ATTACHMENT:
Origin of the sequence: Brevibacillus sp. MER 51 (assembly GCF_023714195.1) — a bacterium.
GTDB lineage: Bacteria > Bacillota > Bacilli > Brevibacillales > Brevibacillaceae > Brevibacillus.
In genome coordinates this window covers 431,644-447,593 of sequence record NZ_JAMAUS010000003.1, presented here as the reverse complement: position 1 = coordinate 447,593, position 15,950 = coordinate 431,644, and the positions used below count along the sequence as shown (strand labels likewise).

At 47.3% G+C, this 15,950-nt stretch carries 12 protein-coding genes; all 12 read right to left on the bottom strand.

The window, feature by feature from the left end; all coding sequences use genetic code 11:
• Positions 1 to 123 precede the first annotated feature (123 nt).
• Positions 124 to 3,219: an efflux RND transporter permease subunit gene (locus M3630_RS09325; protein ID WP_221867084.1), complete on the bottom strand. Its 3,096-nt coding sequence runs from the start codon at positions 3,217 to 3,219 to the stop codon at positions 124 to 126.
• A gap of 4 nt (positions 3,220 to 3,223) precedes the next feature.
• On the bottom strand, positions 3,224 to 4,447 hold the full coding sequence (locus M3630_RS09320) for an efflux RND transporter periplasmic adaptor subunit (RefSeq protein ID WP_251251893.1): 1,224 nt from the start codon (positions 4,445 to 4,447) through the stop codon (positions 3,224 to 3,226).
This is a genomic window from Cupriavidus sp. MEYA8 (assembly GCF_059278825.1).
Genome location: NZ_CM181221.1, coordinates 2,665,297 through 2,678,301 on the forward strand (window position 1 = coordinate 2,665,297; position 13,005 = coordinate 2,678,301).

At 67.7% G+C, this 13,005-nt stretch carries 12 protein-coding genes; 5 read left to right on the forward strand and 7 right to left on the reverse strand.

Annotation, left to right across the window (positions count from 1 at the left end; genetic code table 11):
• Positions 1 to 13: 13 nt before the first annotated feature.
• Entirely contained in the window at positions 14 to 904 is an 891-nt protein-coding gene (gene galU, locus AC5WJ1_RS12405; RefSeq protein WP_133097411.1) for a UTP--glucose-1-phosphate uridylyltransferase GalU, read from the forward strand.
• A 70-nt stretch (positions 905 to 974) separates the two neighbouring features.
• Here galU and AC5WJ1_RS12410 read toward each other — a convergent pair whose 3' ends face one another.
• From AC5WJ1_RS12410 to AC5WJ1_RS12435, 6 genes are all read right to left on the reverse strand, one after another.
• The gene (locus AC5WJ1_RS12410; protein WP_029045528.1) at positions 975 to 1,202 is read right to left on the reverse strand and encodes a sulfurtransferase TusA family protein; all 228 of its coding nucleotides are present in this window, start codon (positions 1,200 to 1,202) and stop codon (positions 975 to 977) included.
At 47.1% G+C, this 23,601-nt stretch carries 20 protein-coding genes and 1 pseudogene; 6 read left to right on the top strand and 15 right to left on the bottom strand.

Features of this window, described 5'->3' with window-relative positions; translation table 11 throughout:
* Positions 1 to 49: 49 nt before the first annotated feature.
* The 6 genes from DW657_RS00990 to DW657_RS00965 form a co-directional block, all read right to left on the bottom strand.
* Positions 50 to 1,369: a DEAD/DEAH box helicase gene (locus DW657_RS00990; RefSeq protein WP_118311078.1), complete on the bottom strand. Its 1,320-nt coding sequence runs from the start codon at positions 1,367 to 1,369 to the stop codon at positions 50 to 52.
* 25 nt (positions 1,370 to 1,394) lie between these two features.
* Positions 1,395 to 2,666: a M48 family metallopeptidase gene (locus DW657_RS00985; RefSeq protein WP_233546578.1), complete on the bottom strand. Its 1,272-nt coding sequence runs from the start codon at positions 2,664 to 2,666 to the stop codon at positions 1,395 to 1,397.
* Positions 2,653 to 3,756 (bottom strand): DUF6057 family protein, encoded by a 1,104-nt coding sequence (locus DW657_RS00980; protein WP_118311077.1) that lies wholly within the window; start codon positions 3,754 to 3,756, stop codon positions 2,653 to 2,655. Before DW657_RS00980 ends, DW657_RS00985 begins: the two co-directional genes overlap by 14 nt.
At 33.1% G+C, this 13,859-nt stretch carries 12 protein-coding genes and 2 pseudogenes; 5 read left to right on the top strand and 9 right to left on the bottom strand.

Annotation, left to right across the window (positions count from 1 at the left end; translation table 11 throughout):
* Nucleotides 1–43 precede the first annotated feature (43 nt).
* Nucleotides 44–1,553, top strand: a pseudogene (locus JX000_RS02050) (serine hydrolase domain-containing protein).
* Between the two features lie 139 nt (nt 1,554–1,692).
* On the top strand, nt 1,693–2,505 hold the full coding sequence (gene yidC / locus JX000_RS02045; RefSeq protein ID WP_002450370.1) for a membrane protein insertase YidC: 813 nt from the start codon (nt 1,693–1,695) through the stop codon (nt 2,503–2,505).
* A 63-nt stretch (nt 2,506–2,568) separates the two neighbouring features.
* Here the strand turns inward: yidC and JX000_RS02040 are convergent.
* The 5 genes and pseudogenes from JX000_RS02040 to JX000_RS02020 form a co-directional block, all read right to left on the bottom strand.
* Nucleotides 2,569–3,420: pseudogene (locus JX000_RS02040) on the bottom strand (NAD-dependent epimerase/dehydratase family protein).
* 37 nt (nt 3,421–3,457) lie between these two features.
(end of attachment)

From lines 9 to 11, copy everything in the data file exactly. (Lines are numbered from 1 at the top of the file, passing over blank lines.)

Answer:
• On the bottom strand, positions 3,224 to 4,447 hold the full coding sequence (locus M3630_RS09320) for an efflux RND transporter periplasmic adaptor subunit (RefSeq protein ID WP_251251893.1): 1,224 nt from the start codon (positions 4,445 to 4,447) through the stop codon (positions 3,224 to 3,226).
This is a genomic window from Cupriavidus sp. MEYA8 (assembly GCF_059278825.1).
Genome location: NZ_CM181221.1, coordinates 2,665,297 through 2,678,301 on the forward strand (window position 1 = coordinate 2,665,297; position 13,005 = coordinate 2,678,301).